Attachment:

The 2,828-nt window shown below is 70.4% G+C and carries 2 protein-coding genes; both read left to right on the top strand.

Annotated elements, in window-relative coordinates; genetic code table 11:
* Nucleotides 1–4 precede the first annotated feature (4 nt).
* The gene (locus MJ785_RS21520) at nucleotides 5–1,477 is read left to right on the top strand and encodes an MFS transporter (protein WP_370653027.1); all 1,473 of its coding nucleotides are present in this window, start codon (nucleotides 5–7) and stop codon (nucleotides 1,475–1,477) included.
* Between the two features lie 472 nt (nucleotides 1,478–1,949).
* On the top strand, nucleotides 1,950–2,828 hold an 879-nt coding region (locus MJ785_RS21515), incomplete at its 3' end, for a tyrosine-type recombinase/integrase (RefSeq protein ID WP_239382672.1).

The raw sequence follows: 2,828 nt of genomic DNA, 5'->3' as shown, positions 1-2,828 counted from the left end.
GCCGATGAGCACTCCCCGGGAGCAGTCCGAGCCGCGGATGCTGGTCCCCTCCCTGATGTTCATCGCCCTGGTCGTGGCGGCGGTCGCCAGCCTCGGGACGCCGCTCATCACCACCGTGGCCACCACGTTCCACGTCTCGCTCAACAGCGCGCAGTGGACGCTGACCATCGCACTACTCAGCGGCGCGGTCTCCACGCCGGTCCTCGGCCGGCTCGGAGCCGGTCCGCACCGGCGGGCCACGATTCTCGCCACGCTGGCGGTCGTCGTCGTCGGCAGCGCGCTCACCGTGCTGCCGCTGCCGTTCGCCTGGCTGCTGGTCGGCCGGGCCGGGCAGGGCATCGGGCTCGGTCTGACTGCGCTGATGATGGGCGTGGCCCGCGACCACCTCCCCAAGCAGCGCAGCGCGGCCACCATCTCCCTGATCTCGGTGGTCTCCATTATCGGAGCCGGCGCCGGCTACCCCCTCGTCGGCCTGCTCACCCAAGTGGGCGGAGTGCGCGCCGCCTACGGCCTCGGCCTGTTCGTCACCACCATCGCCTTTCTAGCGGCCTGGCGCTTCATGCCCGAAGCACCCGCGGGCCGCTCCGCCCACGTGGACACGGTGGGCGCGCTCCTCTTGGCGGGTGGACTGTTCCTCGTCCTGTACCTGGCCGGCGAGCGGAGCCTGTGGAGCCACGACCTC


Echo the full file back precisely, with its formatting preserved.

The 2,828-nt window shown below is 70.4% G+C and carries 2 protein-coding genes; both read left to right on the top strand.

Annotated elements, in window-relative coordinates; genetic code table 11:
* Nucleotides 1–4 precede the first annotated feature (4 nt).
* The gene (locus MJ785_RS21520) at nucleotides 5–1,477 is read left to right on the top strand and encodes an MFS transporter (protein WP_370653027.1); all 1,473 of its coding nucleotides are present in this window, start codon (nucleotides 5–7) and stop codon (nucleotides 1,475–1,477) included.
* Between the two features lie 472 nt (nucleotides 1,478–1,949).
* On the top strand, nucleotides 1,950–2,828 hold an 879-nt coding region (locus MJ785_RS21515), incomplete at its 3' end, for a tyrosine-type recombinase/integrase (RefSeq protein ID WP_239382672.1).

The raw sequence follows: 2,828 nt of genomic DNA, 5'->3' as shown, positions 1-2,828 counted from the left end.
GCCGATGAGCACTCCCCGGGAGCAGTCCGAGCCGCGGATGCTGGTCCCCTCCCTGATGTTCATCGCCCTGGTCGTGGCGGCGGTCGCCAGCCTCGGGACGCCGCTCATCACCACCGTGGCCACCACGTTCCACGTCTCGCTCAACAGCGCGCAGTGGACGCTGACCATCGCACTACTCAGCGGCGCGGTCTCCACGCCGGTCCTCGGCCGGCTCGGAGCCGGTCCGCACCGGCGGGCCACGATTCTCGCCACGCTGGCGGTCGTCGTCGTCGGCAGCGCGCTCACCGTGCTGCCGCTGCCGTTCGCCTGGCTGCTGGTCGGCCGGGCCGGGCAGGGCATCGGGCTCGGTCTGACTGCGCTGATGATGGGCGTGGCCCGCGACCACCTCCCCAAGCAGCGCAGCGCGGCCACCATCTCCCTGATCTCGGTGGTCTCCATTATCGGAGCCGGCGCCGGCTACCCCCTCGTCGGCCTGCTCACCCAAGTGGGCGGAGTGCGCGCCGCCTACGGCCTCGGCCTGTTCGTCACCACCATCGCCTTTCTAGCGGCCTGGCGCTTCATGCCCGAAGCACCCGCGGGCCGCTCCGCCCACGTGGACACGGTGGGCGCGCTCCTCTTGGCGGGTGGACTGTTCCTCGTCCTGTACCTGGCCGGCGAGCGGAGCCTGTGGAGCCACGACCTC